Dave Kirby’s 2006 play Lost Soul was an unashamed celebration of the middle-aged. Over the course of a decade its Motown-loving 50-something characters have become favourites with Liverpool audiences. So it’s not a surprise that he’s decided to revisit his quartet of characters in this new sequel.
When daughter Amy (Gemma Brodrick) returns from Ibiza with a baby bump and sullen scally boyfriend (an underused Bobby Schofield), mum Donna (Lindzi Germain) can’t wait to be a granny, but for dad Smigger it’s more complicated.
A new generation brings with it dark thoughts about ageing and mortality that the 1970s dance floor king would rather not contemplate, creating the conditions for a comedic – but also rather poignant – midlife meltdown.
Kirby benefits from having Andrew Schofield return as his leading man – no one does hurt bemusement quite like Schofield. In fact, all four central cast members return to characters they last played in 2017, generating a comfortable familiarity around the play’s two middle-aged couples.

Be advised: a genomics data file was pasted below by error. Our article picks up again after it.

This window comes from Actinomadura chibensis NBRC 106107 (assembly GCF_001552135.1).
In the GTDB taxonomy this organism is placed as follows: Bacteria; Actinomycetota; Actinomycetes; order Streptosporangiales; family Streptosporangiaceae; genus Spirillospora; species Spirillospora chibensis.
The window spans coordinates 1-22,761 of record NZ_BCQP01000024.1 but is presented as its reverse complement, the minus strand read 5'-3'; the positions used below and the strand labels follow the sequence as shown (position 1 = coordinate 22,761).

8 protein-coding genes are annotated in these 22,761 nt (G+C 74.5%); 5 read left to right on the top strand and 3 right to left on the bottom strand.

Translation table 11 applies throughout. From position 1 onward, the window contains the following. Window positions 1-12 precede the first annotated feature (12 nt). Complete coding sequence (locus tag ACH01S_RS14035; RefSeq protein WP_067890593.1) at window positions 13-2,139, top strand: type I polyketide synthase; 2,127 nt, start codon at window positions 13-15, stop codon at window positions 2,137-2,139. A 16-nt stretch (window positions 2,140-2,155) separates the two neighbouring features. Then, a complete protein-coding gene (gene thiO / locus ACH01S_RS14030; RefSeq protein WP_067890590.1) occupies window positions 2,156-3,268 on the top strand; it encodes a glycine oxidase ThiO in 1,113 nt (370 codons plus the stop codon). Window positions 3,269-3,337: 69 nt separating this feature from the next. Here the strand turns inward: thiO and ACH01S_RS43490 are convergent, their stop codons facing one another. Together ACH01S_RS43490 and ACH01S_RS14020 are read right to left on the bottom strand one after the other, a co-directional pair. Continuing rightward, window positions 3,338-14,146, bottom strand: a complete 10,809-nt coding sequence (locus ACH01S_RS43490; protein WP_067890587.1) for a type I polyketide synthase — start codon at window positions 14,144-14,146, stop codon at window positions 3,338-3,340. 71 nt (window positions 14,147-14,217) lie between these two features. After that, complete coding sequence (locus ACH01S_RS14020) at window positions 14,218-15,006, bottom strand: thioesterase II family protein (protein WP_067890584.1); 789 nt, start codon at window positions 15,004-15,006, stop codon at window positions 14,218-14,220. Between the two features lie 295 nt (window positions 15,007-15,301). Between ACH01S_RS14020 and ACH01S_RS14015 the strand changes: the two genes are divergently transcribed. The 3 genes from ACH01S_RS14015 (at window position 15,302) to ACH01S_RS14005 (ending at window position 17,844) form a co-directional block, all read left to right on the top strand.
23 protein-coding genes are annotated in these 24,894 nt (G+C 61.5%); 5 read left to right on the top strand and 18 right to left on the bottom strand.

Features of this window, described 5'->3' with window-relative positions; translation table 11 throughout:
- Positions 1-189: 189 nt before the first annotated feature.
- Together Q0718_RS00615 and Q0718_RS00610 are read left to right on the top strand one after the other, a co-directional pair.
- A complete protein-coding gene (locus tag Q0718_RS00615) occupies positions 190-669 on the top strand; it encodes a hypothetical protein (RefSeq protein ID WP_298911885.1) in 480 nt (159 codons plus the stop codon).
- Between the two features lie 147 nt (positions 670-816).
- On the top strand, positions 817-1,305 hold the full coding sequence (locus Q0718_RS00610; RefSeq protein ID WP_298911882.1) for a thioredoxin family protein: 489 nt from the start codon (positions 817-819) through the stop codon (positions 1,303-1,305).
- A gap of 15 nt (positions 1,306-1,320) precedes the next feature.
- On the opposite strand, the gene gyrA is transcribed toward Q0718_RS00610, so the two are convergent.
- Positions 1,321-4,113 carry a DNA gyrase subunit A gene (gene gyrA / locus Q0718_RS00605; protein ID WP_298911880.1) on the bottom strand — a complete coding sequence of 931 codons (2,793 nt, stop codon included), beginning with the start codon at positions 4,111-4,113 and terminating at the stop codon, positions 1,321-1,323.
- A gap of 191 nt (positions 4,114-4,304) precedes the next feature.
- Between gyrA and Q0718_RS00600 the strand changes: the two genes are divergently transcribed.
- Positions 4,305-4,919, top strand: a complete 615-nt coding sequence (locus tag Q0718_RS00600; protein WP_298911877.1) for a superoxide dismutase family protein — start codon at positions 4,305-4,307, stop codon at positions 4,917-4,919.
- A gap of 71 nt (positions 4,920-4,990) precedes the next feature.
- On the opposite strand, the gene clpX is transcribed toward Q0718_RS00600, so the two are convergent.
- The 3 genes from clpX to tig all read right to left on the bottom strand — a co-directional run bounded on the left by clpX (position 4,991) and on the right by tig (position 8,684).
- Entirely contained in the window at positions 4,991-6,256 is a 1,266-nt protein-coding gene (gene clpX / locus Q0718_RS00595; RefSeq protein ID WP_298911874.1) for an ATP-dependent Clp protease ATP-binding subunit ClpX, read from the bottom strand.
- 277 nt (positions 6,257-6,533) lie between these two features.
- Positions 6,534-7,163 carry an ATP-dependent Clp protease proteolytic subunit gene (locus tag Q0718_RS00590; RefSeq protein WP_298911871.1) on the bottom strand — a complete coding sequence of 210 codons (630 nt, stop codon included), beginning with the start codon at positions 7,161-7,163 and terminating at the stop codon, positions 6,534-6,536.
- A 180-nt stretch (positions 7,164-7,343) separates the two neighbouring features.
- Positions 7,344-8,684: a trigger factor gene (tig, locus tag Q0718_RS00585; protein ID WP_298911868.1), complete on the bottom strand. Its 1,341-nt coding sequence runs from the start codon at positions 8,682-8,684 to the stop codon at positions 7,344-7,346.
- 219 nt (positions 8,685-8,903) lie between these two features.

Lenny Wood reprises his turn as a gormless club barman, a part he’s played since the original Lost Soul premiered at the Unity Theatre. Wood, a master craftsman of comic looks, is rewarded for his loyalty with an expanded role – and his own slice of love action.
The production plays out on designer Jocelyn Meall’s smoothly revolving tri-part set, with director Bob Eaton keeping the narrative – and laugh rate – brisk, although the plot stalls somewhat in the second half.